"We managed our network efficiently and continued to show the agility of our strong franchise. When combined with solid core pricing gains, we more than offset the slight shortfall in volumes to generate best ever quarterly earnings and operating ratio performance," said Jack Koraleski, Union Pacific chief executive officer, in the Q2 earnings release.
That success should continue into the seasonally attractive pre-winter shipping season. Over the past 10 years, Union shares only dropped in the recessionary hard hit 2008. Overall, shares have climbed an average and median 6.05% and 12.14% from September through November, respectively.
Source: Seasonal Investor Database
2. Mexican made Silverado's and Rams help this operator's profits climb
Automotive has proven a big winner for Kansas City Southern, which I discussed in 2011 here. The operator manages lines that reach down to fast growing Mexican automobile manufacturers and gets over 20% of its revenue from cross-border sales. Investments over the past few years to boost Mexico's auto production coupled with America's renewed appetite to buy helped Kansas City Southern's auto volume increase 7% from last year. That volume was leveraged against better pricing to produce auto sales growth of 20% last quarter from a year ago.
Revenue grew a bit faster than Union Pacific's last quarter, improving 6% thanks to 3% volume growth. Results would have been 5% better if not for the weakness in agriculture. Still, Kansas City Southern's tight fisted approach to spending has paid off as operating costs have grown just 16% over the past four years while sales have grown 54%. That helped last quarter's diluted earnings per share grow 9% to $0.96.
Even stronger than automotive was energy, where Kansas City Southern reported volume and sales growth of 12% and 26% last quarter, respectively. The energy strength reflected improving coal shipments, reinforcing industry stability. During the quarter, Kansas City Southern shipped 17% more utility coal than the brutally low volume shipped a year ago. This prompted Kansas City Southern to bump up its full year forecast for energy to double digit line haul revenue growth from high single digit prior predictions.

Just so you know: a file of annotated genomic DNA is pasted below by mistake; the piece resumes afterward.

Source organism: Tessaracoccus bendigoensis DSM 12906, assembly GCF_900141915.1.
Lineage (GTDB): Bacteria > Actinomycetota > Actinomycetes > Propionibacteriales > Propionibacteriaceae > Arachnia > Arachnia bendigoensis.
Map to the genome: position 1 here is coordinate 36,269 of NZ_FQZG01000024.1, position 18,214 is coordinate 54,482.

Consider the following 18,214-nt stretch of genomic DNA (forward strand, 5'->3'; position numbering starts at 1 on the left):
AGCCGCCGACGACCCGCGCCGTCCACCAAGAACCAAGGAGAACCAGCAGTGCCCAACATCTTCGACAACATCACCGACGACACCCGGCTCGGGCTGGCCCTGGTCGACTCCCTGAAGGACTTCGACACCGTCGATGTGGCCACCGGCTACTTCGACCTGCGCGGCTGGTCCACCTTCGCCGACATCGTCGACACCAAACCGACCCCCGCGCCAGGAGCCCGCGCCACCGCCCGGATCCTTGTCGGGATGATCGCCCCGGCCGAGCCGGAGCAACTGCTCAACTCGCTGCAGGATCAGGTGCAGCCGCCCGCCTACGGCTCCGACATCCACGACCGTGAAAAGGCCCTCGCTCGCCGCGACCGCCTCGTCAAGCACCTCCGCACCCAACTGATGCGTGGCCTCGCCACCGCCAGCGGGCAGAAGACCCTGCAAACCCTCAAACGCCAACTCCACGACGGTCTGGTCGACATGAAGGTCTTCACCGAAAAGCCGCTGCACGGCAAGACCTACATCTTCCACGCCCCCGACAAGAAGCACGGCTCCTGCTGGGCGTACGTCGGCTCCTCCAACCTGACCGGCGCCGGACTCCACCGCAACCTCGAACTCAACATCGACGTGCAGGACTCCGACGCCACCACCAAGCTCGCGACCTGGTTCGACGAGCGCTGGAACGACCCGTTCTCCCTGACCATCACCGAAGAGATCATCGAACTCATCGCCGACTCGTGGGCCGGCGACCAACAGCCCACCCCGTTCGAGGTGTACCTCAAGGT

The company's success should continue this year too. The U.S. light vehicle daily sales rate increased 12.8% in August from last year, bringing year-to-date unit sales growth up 9.6%, according to Ward's Automotive. And, Kansas City Southern was able to improve its interest expense by refinancing $1.2 billion in debt last quarter. Its interest expense for this year is projected 20% below 2012, adding $0.15 per share to earnings, supporting forward earnings.
As for timing, shares of Kansas City Southern have historically rallied over the next three months, finishing higher in 9 of the past 10 years. Shares have generated an average and median 9.33% and 13.34% return through November.
Source: Seasonal Investor Database
The final take
The worst may behind rail operators coal shipments. If grains can similarly stabilize, both of these operators should benefit from volume as utilities build up winter coal stockpiles and farmers harvest this season's crops. Intermodal, construction, petroleum and automobile volume and pricing all remain tailwinds. Given these operators have culled expenses, positive seasonality suggests September is a good time to buy.